There is power in vulnerability. This idea seems to be catching like wild-fire.
My vulnerability is my admittance to the world that I am not perfect. (Nope, not in the slightest.) At first , that is what set me up for attack. Now, I experience it as the guiding force of my life. Most of the time I write from a wound, from the place of change I wish to see both in myself and in the world, i.e: the collective gaping hole of darkness.
Hey, the gloom and doom isn’t all bad—it seems to be where I source most of my creative vision. Let’s face it, the world needs more creatives and creative solutions. (Hallelujah!)
I firmly believe in evolution; that we are all here on this earth at this moment to become more humane in our human-ness. We are not kind until we are taught through direct life experience that kindness is the only way to be.
It has been my experience that kindness pretty much solves most of the world’s suffering. It has at least made a huge dent in my own suffering. Just like any truly fantastic thing, one enthusiastically wants to pass it along once it has been digested, felt and known.
(Kindness: pass it on.)
There is this sort of Greco-Roman expectation that I experience—(I notice it now even more while I write from the pool in my bikini)—it is this pressure for us all to posture ourselves in a way so that we appear to have it all together.
I am going to let the world in on a little secret: ain’t nobody got it all together. That is the beautiful mystery of this life.
There seems to be this collective inner critic who is making up the rules as they go along. Telling us what is cool, what is not and how we are suppose to look and feel while we live our lives. Some people point and say, “It’s the man. It is the system. It’s oppression.”
To be honest I don’t care what the cage is. All I care about is that the cage dissolves.
Part of my deepening practice over the past three years has been very specific. I have left this world of “supposed to” in favor of my wildness and my inner core.
I learned that my feminine nature longs for the unanswerable: how do I allow my light to be unveiled, seen, adored and embraced? How do I let the question open me to a more full, richer experience of life? In order to do this I have to be honest with myself and notice what’s coming up. Somewhere in this process I naturally just decide to let go of judgement and not be afraid of social and internal discomfort. This is some good ol’ self knowing.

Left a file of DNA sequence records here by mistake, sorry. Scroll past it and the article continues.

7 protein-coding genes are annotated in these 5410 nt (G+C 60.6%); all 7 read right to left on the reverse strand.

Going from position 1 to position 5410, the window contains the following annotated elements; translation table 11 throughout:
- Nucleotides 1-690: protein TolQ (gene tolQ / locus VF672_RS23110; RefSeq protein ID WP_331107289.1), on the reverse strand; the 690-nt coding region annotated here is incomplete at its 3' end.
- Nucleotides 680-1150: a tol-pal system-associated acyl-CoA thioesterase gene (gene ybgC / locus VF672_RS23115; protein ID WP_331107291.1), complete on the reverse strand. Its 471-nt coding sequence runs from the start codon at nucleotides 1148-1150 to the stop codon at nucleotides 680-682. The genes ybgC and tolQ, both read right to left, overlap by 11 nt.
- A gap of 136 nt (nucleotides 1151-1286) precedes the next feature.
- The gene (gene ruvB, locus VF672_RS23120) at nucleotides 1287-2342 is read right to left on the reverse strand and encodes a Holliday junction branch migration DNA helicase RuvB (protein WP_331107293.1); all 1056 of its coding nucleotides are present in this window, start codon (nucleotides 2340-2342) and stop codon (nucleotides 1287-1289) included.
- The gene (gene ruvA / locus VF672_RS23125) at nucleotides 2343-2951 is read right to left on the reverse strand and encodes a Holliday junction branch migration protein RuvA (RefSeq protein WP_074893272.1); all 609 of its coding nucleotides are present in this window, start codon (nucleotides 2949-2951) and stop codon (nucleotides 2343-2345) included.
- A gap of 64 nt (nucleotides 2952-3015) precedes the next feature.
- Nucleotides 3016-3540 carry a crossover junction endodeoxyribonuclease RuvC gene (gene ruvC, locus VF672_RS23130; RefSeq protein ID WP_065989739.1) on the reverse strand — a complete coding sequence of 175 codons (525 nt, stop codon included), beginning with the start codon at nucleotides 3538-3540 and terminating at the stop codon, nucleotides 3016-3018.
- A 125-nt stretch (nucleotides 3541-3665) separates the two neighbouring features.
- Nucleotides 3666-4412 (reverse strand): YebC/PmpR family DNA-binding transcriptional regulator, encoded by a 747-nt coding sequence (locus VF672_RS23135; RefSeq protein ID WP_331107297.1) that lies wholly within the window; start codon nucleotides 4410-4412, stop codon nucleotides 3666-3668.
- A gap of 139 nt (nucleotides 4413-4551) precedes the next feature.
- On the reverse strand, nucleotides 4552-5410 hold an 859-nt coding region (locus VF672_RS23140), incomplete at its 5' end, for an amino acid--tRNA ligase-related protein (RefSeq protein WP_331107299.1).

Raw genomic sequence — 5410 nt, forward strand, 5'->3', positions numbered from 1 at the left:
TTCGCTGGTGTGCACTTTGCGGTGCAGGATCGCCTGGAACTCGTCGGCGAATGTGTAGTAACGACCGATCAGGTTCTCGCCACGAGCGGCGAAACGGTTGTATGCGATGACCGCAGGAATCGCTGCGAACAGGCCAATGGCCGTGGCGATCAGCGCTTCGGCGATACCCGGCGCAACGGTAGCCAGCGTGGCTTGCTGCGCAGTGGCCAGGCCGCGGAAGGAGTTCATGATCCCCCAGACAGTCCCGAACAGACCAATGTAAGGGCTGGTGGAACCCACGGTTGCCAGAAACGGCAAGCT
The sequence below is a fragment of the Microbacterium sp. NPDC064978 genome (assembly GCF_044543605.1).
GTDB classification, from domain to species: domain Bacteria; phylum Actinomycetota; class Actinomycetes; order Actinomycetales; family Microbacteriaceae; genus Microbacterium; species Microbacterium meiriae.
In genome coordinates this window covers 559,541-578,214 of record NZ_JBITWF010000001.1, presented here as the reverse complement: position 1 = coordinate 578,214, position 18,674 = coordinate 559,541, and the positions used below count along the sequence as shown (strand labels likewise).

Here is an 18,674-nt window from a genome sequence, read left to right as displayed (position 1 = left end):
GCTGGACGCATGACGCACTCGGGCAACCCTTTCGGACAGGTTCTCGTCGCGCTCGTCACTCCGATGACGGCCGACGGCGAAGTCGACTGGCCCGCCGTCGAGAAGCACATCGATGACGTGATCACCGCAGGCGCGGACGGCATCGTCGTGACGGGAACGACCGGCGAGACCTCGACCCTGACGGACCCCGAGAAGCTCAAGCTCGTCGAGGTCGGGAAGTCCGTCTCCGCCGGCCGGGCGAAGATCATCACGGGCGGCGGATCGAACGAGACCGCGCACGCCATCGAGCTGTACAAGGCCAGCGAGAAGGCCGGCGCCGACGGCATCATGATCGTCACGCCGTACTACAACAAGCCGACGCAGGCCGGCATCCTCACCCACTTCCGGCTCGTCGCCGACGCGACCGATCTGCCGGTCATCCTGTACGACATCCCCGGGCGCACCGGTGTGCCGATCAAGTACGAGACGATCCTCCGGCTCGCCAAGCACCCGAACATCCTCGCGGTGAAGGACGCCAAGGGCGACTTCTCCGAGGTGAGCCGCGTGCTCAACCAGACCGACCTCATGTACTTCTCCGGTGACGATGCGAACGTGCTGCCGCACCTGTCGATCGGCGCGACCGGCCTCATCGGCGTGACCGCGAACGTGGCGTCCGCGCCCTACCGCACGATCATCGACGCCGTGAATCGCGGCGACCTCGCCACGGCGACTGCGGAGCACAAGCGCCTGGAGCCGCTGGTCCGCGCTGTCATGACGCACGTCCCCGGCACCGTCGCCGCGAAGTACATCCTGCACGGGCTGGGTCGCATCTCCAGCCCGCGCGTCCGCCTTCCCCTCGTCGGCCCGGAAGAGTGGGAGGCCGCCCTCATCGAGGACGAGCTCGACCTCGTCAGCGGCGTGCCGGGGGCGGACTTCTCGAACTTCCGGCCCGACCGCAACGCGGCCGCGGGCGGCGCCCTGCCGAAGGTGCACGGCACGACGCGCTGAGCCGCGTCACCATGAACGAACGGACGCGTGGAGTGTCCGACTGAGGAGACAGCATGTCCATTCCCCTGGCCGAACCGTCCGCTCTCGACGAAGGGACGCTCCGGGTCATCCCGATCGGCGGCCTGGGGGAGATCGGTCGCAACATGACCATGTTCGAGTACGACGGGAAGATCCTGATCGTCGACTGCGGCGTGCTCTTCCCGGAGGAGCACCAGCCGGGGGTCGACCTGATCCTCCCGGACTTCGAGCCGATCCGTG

Every new opportunity I have for a deeper intimacy with myself and my beloved is both blissful and terrifying.
I know I am not alone in this but there is a slightly awkward, but beautiful, feeling that I experience right before I share my heart. I almost don’t know what to do. I feel kind of silly prior to the opening.
Sometimes I throw my hands up in there and say “F*ck it, here you go world”. Sometimes it is felt as an after-thought of, “Oh sh*t, did I really put that out there? Did I just bare a piece of my soul?”
A rush comes through me. I breathe and think and feel, “Okay, it is not mine anymore. Hopefully it can help someone.” There is so much peace in knowing that our creations are not for ourselves but for the service of the world. Why would I want to hold on to anything? (and yet I know how much it hurts when someone takes something I have created and plasters their ego on to it.)
That could be the unsaid etiquette of my work: Please, enjoy it, use it, let it sing to your soul but do not bottle it up and sell it, lest you destroy its true gifts.
Offering the gifts of my heart is the bodhisattvic path I walk. It is a five-fold process. If I leave any one of these out I am just full of crap.Here is the perceived order:
2 ) find yourself
4) spontaneous mindful creation
5) release into the world, and repeat.
Sometimes I do this in conversation, in writing, dancing, cooking, hula hooping, playing with the children in my life or through the world wide web.
The web is great. It connects us to people all over the world. We are interacting with the web as if it is a living changing breathing thing. It is—it provides an opportunity for spontaneous invocation and revelations through some of my favorite anchors in existence: words. Words are amazing. The right words will change your life.
With every great thing, independent of it, there is a real need for a flowering of awareness. Learning, knowledge, being, growing, becoming more humane is all a fluid process. There are plenty of traps on the path. In my experience it isn’t easy but it creates ease in the long run.
The confession I have is not over.
Last night while lying in bed with my lover-man, I looked around and realized that something was different. I did not have my phone in the bedroom. I was being brave in this moment. Allowing myself to feel a little bit of discomfort from not being plugged in.